Military tactics are like unto water; for water in its natural state runs away from high places and hastens downwards. So in war, the way is to avoid what is strong and to strike at what is weak. 

Water shapes its course according to the nature of the ground over which it flows; the soldiers works out his victory in relation to the foe whom he is facing. 

–Sun Tzu, The Art of War, Chapter 6: “Weak Points and Strong,” [29-31].

Before I encountered The Bearded Bastard, I had a misconception about taking the “high ground.” The Bearded Bastard taught me otherwise (through a long and frustrating process, of course).

Many wargamers think that taking a hill on the tabletop can give them some kind of advantage; and it can, particularly if the hill is the scenario objective or it has some kind of immediate use.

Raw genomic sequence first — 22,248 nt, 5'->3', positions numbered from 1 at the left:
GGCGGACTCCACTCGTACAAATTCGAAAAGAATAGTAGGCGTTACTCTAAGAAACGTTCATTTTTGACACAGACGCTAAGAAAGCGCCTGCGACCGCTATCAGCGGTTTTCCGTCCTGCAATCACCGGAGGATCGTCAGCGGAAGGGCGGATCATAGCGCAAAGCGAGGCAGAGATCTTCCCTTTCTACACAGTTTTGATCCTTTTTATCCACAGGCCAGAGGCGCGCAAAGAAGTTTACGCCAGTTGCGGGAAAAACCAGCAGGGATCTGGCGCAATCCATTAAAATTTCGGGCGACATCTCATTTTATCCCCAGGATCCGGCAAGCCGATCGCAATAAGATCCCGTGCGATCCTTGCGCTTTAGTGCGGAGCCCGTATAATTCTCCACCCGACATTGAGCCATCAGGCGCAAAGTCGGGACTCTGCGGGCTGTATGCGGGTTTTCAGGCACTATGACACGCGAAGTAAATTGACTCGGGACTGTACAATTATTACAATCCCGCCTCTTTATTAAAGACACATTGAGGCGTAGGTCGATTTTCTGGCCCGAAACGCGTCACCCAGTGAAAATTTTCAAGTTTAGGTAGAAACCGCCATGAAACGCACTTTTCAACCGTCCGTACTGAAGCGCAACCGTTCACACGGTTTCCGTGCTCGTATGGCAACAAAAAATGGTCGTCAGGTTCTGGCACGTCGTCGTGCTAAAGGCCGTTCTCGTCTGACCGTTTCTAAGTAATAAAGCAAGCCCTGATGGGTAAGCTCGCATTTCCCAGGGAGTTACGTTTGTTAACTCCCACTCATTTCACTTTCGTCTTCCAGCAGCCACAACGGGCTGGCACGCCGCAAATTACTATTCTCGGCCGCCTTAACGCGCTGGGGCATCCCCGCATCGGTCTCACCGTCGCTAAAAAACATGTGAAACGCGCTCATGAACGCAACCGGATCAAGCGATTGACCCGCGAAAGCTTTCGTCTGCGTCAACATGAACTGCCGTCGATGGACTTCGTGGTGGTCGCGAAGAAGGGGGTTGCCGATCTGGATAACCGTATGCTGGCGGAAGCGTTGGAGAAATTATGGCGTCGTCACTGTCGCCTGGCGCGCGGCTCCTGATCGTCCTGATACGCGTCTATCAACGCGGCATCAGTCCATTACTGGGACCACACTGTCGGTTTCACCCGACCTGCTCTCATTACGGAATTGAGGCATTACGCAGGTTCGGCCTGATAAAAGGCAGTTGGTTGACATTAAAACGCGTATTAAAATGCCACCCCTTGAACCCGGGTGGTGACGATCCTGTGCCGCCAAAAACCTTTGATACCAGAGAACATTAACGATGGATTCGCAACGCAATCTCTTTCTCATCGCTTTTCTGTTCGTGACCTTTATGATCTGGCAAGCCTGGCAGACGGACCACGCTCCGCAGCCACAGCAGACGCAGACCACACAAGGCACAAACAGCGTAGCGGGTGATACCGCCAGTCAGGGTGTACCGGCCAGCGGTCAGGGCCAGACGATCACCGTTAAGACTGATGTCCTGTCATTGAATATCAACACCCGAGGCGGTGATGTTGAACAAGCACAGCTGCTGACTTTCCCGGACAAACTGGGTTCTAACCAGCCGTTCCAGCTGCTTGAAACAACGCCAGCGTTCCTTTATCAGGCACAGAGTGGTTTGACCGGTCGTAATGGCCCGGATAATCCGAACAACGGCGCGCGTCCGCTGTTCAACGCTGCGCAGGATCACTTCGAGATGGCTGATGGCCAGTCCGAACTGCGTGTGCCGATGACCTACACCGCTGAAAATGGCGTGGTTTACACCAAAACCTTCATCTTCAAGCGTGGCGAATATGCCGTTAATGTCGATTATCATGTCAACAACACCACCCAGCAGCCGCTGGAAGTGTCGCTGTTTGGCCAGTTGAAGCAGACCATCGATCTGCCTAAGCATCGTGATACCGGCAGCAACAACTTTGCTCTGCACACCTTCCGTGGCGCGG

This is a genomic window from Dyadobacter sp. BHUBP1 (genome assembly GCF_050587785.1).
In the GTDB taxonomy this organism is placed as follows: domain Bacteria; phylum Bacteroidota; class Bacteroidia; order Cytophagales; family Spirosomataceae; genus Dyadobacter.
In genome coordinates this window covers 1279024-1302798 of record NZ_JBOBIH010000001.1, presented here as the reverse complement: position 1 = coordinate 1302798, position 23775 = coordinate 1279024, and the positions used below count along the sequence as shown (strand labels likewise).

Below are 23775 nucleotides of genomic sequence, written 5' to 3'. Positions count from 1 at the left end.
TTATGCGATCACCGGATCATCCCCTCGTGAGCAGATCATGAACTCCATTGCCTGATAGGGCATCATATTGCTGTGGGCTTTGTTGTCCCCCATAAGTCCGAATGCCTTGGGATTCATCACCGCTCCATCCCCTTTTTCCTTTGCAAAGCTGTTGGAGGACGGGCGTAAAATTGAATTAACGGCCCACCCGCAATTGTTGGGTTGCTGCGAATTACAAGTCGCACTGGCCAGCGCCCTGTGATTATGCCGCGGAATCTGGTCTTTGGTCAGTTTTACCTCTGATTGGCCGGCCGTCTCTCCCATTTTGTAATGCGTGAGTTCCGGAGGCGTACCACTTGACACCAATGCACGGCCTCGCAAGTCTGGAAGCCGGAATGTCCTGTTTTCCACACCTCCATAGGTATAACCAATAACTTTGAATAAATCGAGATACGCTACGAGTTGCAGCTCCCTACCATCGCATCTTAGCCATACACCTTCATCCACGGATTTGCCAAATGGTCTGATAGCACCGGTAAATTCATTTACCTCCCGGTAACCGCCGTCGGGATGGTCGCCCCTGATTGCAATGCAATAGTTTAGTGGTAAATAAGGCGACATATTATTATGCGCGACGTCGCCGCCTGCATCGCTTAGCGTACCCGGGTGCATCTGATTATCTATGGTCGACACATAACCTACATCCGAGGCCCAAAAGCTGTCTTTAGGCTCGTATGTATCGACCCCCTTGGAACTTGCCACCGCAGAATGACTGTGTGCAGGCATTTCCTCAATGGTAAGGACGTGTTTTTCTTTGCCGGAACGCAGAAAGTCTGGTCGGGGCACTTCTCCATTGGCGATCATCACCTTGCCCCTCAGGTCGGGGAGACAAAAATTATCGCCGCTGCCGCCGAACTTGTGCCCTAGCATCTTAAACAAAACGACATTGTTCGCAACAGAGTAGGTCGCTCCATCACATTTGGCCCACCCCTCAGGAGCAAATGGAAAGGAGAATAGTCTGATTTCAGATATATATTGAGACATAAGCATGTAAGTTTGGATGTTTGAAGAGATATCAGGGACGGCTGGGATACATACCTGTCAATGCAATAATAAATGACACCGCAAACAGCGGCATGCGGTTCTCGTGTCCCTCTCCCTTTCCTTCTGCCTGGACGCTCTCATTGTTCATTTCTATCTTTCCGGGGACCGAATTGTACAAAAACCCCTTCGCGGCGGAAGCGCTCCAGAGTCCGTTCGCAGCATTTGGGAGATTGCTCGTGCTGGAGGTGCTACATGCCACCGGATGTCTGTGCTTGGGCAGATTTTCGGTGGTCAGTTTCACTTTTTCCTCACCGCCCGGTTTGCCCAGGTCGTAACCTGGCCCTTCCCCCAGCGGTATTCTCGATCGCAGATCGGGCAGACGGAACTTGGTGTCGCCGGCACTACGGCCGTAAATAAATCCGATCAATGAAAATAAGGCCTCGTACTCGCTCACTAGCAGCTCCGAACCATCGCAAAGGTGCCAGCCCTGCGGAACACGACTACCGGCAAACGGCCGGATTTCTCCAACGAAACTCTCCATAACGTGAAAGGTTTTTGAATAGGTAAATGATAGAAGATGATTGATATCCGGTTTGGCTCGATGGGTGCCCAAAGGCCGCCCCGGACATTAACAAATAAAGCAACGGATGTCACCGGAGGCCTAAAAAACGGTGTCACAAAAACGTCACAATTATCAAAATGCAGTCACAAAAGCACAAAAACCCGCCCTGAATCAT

Yet now I see hills as a possible detriment.

See, I used to think: hills can give me a bonus in melee combat because my forces are on the high ground.

Now I think: what’s the point of that bonus if my opponent is smart enough not to charge me up hill?

I used to think: being on a hill gives my forces clear line of sight to the surrounding terrain.

Now I think: being on a hill gives my opponents a clear line of sight to me.

I use to think: My archers (or other missile troops) might have greater range on a hill to shoot at opposing units.

Now I think: What rules will my opponent invoke to take this advantage away from me.

I used to think: A hill on the tabletop represents a significant rise in elevation.

Now I think: In most wargames a hill is more like gentle rise, just enough to obscure line of sight–especially in games where hills don’t reduce movement rates.

I used to think: Putting my miniatures on a hill made them look cool, imposing.

Now I think: Half the time my miniatures tip over!


What are your thoughts on hills in wargaming?


Next on The Art of Wargaming: The Season of The Bearded Bastard.